Date: May 1, 2019
Weather: Cloudy, Cool, and Damp
Temp: 43 F
Not much time has passed since my last visit to my phenology site; one noticeable change is more groundcover coming to life. The number of green patches of young grass has increased since my last visit. In addition, there are more buds in view on the trees.
My phonology observation location sits right in the historical and cultural heart of present day Winooski. It is an interesting location, right in the downtown on the banks of the Winooski River. Today, there are trails that people access to walk their dogs or go for a quick run. In the past this site was a center of industry, supporting the lumber and later textile industries. Prior to that, this site was vital to the lives of the Abenaki people who were the original people of the land. Winooski, means onion in their native language, named for the wild onions that grew along the banks. Nature and culture are always integrated and the Winooski River has always drawn humans and natural world together. In the past, as a source for food and to power industry; and today as a spot to enjoy the beauty of the natural environment.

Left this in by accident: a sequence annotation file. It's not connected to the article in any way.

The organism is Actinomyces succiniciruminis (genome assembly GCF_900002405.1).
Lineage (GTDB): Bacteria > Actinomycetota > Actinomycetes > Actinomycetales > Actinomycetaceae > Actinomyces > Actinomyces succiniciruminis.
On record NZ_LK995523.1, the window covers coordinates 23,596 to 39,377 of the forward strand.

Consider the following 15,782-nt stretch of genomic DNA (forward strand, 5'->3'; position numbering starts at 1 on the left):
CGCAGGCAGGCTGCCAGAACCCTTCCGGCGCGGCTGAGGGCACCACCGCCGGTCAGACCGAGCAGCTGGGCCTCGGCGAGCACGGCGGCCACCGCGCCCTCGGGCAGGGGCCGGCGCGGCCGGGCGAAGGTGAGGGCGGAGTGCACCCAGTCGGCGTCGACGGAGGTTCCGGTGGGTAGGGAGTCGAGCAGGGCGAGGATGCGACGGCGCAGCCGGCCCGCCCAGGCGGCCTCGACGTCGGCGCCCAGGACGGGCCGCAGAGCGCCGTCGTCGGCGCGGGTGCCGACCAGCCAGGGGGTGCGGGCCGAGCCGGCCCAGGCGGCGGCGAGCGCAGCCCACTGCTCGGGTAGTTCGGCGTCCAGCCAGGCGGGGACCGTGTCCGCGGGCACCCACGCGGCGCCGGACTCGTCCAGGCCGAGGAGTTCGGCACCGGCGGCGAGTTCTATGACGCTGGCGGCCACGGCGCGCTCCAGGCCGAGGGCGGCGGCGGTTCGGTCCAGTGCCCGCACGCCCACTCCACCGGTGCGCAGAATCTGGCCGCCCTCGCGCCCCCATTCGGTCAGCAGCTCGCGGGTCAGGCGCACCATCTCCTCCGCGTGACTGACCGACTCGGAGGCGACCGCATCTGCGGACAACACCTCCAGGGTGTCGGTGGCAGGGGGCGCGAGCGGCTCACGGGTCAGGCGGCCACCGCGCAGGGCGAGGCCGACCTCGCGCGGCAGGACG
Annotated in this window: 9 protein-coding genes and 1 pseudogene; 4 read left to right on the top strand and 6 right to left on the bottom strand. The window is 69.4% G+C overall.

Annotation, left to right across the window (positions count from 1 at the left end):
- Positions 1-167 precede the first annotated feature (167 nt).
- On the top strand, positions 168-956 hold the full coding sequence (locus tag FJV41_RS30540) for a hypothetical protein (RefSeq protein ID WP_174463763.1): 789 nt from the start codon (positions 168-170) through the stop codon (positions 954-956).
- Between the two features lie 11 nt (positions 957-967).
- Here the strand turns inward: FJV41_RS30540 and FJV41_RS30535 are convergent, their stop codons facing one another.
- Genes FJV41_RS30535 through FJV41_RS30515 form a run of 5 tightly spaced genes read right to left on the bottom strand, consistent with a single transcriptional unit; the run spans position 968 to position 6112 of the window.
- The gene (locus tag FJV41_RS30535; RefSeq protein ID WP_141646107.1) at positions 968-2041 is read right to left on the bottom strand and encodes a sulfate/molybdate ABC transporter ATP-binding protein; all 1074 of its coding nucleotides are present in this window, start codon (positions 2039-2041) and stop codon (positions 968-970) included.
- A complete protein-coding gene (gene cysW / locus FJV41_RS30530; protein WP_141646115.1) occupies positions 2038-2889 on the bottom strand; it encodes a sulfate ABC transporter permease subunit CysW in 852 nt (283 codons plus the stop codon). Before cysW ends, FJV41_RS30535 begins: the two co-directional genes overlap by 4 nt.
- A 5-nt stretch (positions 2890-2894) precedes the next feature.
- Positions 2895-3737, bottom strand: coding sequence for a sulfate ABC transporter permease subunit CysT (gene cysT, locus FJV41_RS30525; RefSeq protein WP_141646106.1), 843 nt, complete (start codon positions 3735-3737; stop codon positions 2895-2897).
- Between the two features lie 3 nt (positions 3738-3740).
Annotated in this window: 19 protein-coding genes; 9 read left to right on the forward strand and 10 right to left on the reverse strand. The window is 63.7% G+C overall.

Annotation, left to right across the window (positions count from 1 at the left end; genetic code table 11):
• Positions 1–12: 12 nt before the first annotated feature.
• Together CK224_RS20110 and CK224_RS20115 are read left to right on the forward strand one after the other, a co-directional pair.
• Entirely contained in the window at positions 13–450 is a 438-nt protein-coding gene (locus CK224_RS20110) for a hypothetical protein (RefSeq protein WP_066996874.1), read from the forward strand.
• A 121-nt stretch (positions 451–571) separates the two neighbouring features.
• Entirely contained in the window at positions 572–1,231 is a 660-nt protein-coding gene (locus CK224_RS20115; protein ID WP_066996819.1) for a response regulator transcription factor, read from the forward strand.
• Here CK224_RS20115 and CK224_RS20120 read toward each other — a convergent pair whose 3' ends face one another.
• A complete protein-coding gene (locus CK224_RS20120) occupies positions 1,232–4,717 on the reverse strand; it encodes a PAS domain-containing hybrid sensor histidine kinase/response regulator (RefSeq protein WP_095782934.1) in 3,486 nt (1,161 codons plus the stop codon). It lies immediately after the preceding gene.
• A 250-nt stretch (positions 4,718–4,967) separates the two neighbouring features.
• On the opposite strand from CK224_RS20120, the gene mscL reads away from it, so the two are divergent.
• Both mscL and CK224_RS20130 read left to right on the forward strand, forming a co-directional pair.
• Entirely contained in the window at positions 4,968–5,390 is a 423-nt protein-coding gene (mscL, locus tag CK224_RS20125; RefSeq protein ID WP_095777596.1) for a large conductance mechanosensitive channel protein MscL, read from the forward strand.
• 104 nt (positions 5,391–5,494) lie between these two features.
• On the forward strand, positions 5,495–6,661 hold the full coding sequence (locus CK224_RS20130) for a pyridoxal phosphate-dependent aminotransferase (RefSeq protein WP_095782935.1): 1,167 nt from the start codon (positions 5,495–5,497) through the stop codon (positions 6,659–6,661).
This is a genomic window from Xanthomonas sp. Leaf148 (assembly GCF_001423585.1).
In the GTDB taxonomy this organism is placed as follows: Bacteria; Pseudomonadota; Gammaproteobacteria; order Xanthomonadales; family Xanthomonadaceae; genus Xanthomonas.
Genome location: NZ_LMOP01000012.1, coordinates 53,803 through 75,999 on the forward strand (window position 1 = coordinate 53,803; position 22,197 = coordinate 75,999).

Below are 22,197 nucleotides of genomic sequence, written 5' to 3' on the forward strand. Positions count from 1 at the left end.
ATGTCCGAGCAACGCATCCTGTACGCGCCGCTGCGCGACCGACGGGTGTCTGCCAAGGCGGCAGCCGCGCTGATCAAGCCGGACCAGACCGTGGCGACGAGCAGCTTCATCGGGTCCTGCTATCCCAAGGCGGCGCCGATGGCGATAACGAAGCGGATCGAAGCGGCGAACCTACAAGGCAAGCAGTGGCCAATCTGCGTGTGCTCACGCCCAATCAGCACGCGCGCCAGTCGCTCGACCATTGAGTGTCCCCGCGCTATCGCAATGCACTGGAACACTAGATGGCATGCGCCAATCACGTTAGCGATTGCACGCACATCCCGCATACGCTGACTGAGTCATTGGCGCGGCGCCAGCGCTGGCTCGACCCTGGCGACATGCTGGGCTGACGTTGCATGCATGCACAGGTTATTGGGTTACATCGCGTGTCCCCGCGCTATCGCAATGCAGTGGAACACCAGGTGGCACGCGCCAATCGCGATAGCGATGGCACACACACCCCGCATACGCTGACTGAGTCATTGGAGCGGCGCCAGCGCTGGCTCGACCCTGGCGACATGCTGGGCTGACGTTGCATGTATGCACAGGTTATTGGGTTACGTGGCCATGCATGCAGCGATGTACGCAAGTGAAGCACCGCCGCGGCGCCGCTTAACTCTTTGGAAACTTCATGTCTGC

I feel that I am connected to my place. I know this place, its landmarks and rhythms. The “island” and the hanging limb, the worn path, the beaver and other animal sign helped to connect me to this place. Getting off the the trail to access the river bank is where I feel most connected. During the fall my connection to this place strengthened as I sat below the vibrant vegetation creating a canopy of protection. The tree cover protected the spot from the walking trial. The quietness of my winter visits brought surprises and a trip to the island that I will always remember.
When I was looking for a spot in the fall I searched for a spot where I knew I could find connection. Off campus and near water were key criteria. Back in high school I also kept a Phenology Blog for a class and my site looked out on a swamp behind my house. During that same semester, once a week, we would sit at out at our Ndakinna spot in the woods to reflect. This spot was located on a small brook. There is something about water that helps me form deep connections to the landscape. I think it is due to the moving water and the observable changes that happen due to storms and the volume of water moving through an area.